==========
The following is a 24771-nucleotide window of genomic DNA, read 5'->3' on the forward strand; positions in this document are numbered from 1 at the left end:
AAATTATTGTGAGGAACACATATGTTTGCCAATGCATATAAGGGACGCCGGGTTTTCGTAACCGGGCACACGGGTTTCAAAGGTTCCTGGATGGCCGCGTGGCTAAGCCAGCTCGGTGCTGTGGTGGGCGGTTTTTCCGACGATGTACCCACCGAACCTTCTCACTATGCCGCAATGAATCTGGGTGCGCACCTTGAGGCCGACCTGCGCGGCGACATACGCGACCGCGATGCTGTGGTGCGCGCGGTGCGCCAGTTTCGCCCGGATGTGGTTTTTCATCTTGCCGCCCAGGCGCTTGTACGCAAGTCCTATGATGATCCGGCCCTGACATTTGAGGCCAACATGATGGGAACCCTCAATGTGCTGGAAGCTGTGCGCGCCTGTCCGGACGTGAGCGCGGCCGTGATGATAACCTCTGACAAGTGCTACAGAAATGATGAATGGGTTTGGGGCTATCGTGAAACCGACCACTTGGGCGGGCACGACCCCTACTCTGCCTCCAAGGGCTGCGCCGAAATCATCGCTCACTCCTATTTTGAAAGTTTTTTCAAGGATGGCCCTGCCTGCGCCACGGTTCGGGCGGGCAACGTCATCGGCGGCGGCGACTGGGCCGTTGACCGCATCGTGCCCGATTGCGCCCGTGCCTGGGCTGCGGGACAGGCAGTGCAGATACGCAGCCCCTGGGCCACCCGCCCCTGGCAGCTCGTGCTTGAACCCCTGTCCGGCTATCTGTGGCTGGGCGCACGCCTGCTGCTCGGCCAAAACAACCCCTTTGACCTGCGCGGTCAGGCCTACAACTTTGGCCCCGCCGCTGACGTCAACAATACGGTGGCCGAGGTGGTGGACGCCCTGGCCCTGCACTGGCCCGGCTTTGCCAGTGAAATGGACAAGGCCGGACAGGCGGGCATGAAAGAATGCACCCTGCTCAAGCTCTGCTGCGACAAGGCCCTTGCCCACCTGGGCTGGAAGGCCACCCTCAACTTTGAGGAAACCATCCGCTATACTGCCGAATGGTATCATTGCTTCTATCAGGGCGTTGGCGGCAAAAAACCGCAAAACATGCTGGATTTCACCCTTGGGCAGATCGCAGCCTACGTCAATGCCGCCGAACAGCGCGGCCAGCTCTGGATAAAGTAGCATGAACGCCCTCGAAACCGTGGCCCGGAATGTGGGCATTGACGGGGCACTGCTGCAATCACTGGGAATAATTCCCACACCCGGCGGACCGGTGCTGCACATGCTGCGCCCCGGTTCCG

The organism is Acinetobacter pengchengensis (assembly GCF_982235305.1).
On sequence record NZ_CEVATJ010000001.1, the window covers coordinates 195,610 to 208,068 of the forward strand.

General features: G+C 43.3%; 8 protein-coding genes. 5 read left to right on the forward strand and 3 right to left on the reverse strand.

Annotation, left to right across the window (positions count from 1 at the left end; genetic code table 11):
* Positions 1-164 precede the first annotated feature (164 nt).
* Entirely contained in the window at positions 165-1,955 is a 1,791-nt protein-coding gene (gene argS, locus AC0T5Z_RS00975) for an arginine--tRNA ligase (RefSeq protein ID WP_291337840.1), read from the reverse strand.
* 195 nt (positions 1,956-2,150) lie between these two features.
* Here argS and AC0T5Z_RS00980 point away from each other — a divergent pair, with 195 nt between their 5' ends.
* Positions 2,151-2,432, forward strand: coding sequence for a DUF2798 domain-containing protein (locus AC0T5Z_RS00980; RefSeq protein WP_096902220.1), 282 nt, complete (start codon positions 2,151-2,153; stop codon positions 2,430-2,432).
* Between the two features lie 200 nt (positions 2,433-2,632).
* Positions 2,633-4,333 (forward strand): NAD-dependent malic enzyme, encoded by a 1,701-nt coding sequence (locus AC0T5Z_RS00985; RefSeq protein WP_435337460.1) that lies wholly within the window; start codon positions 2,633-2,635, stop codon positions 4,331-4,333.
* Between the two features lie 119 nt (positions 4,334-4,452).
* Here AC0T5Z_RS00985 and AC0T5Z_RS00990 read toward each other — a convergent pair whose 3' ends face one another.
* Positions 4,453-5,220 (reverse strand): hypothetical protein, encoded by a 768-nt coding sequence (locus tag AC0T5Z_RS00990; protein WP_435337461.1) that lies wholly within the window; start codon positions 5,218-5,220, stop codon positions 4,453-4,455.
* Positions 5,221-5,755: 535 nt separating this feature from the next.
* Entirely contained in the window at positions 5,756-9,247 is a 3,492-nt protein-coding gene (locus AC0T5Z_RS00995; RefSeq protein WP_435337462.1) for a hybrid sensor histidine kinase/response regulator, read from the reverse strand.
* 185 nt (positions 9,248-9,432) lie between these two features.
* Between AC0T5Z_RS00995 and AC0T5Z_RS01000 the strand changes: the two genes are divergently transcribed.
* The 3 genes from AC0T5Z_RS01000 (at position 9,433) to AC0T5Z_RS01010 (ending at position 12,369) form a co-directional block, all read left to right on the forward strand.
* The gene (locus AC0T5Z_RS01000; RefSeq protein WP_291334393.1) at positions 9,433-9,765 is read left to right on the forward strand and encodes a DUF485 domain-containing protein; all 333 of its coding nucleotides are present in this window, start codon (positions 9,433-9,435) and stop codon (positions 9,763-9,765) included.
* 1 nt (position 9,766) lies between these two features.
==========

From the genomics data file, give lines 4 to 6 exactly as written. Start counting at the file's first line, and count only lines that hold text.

On sequence record NZ_CEVATJ010000001.1, the window covers coordinates 195,610 to 208,068 of the forward strand.

General features: G+C 43.3%; 8 protein-coding genes. 5 read left to right on the forward strand and 3 right to left on the reverse strand.

Annotation, left to right across the window (positions count from 1 at the left end; genetic code table 11):